Surely it had to drink even if it had developed an efficient way of extracting moisture/ water from the leaves it ate. It is possible that it had developed a unique way of achieving these incredible feat that we just don’t fully understand yet.

With its short neck and long legs, it is hard to image how Atlasaurus may have lowered its head to drink. Surely it did.

On top of this short neck is the head that is larger that most, with the lower jaw measuring at 27” inches long. The shape of the head is somewhere between that of a Diplodocus and Brachiosaurus; not too long or boxy. 
The mouth is closed and it has lips! With the lips, there are no teeth exposed which is a nice change. There are very delicate details on the mouth and the outline of it gives the figure an almost smiling ( or smirking) expression.
The nostrils are located at the front top of the snout and there is what looks like fleshy nostrils or airs sacks along the ridge that forms a dome-like shape. They eyes are nicely done and painted cleanly with no bleeding and is colored yellow with a small black dot as pupils and there is also a very fine black outlining the eyes to really make it stand out.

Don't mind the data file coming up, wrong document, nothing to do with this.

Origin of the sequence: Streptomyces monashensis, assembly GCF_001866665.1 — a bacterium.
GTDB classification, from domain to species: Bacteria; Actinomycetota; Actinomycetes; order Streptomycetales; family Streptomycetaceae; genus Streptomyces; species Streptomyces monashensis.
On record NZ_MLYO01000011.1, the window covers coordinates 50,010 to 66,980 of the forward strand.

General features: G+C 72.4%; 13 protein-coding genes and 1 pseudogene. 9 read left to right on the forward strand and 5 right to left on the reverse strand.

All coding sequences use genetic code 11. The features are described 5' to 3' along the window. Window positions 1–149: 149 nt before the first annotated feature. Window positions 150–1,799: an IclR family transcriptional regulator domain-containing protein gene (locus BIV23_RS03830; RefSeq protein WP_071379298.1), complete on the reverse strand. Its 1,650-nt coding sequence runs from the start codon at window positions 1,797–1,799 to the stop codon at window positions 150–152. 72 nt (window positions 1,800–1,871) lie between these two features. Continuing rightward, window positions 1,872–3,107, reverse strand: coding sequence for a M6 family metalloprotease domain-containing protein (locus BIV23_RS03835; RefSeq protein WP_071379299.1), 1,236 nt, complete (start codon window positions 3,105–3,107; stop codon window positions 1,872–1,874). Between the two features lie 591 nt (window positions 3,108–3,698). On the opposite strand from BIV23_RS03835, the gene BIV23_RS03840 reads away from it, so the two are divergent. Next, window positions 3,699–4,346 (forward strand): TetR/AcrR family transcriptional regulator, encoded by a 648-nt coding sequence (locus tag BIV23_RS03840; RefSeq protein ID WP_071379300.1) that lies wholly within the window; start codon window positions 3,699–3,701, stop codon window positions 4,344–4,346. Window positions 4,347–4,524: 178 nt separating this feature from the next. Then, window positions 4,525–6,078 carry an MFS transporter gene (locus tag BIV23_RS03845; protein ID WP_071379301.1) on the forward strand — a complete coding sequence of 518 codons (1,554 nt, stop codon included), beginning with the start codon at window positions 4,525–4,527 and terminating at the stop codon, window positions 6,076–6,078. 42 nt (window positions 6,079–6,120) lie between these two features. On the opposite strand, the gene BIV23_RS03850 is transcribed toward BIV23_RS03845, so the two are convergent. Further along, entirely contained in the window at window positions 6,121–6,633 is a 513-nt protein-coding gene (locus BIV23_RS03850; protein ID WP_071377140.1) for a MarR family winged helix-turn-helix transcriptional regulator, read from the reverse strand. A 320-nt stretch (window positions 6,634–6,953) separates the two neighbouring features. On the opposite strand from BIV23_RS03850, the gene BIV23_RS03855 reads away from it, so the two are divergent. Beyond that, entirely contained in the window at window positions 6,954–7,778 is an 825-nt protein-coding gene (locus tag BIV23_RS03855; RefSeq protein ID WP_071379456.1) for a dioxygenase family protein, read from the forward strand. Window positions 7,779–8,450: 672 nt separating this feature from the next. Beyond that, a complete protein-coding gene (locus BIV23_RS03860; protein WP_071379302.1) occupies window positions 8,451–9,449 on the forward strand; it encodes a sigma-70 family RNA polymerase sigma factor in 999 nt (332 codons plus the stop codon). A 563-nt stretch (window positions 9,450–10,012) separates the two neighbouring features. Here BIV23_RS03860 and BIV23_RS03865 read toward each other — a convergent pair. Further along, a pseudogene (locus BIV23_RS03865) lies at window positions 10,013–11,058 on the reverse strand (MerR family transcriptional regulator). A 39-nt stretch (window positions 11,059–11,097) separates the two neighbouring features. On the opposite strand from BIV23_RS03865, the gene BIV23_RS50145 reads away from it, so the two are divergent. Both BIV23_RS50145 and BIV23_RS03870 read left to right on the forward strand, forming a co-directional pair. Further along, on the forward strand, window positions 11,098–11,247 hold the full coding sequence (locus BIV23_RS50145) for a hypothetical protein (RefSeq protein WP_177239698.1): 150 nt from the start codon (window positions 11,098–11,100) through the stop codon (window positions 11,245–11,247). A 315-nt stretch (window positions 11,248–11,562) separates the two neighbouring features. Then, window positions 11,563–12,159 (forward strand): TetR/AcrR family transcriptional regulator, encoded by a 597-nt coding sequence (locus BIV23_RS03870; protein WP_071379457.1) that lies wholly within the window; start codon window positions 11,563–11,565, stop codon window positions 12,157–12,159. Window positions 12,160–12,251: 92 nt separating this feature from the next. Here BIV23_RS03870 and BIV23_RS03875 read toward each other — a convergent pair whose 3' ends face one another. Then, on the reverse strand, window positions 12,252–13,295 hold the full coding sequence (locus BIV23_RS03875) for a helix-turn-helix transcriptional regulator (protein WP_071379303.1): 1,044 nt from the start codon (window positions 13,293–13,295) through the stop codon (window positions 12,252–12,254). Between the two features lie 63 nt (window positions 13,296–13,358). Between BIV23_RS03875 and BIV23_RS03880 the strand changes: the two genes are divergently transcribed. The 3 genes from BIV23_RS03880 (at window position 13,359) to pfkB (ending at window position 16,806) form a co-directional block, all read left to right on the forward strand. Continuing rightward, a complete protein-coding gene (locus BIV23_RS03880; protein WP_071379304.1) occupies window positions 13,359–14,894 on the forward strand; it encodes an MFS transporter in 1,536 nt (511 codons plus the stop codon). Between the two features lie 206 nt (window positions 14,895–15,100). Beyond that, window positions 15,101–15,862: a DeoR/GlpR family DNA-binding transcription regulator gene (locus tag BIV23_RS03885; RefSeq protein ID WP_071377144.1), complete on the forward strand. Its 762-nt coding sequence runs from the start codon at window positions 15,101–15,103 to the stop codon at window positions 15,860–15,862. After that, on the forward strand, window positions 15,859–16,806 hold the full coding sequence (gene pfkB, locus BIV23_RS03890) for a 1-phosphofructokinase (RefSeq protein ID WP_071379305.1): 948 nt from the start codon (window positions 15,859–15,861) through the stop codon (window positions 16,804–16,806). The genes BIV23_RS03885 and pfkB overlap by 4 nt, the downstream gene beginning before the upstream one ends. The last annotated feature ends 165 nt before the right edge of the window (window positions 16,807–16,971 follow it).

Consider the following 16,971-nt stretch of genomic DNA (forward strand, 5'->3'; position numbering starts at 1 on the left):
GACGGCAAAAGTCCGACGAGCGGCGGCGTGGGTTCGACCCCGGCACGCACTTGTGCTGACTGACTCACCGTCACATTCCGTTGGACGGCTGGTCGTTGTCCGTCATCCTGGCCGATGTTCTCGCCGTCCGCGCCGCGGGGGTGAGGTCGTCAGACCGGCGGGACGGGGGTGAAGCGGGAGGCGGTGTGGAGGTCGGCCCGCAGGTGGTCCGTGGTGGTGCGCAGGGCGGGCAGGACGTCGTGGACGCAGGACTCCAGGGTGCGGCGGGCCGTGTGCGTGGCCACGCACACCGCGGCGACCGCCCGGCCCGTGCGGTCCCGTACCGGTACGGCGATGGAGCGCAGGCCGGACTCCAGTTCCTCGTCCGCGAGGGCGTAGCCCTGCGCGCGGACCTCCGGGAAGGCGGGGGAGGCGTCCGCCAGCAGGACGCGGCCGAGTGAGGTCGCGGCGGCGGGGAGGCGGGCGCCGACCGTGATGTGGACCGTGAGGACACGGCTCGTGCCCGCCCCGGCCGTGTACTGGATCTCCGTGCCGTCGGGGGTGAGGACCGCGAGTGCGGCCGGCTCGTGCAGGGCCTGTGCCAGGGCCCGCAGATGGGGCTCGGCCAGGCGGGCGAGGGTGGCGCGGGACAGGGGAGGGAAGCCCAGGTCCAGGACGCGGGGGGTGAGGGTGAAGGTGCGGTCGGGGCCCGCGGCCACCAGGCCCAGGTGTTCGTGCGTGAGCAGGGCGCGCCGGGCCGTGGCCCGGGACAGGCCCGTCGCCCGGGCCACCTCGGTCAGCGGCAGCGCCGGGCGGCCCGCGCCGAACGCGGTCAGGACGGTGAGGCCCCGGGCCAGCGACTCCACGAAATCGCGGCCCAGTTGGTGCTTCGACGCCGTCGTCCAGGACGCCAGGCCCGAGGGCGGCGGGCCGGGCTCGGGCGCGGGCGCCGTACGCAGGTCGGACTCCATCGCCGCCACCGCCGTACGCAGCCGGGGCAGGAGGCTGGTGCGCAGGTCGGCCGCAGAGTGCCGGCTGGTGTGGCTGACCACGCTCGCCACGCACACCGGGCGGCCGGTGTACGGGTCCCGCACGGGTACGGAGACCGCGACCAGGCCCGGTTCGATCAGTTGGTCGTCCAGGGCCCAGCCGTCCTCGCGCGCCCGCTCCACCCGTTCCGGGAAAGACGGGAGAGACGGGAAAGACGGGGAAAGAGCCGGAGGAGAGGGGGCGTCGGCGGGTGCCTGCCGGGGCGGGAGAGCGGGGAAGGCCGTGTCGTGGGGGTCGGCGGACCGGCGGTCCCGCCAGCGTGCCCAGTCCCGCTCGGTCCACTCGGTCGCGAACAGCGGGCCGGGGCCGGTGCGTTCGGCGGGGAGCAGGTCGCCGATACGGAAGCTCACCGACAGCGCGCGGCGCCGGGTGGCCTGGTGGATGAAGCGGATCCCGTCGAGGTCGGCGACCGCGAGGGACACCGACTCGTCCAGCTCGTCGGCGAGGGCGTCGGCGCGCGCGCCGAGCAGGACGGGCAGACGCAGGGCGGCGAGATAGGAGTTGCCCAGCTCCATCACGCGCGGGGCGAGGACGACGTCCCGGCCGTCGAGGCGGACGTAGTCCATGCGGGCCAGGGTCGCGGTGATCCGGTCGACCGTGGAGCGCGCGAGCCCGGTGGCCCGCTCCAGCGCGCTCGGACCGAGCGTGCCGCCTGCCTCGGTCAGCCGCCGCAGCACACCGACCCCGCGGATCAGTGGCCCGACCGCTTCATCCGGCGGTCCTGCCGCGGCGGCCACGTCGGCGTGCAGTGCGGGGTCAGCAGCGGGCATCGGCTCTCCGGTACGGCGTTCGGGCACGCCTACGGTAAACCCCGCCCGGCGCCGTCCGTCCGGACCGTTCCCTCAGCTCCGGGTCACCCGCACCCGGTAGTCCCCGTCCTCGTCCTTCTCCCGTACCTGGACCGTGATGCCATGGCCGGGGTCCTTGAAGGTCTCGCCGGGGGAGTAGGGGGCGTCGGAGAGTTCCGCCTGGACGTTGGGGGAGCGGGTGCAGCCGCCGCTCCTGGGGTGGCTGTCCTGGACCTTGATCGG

The figure came with a nice illustrated information card. The colors and design matches that of the illustration.

The basic body color is a grayish olive green. This colors dominate the body up to the base of the neck where it then slowly transition to a gray-blue all the way to the head.
This choice of blue tone is both unique and really striking. The blue is not bright and is believable on an animal this size. At the base of the head we see a bright yellow band, this is clearly inspired by the the various species of ring neck snakes. Its a bold and striking choice, one that actually worked pretty well and is faithful to Eofauna’s illustration. There is also a splash of yellow on the nose ridge that really makes it pop out in contrast to the blue.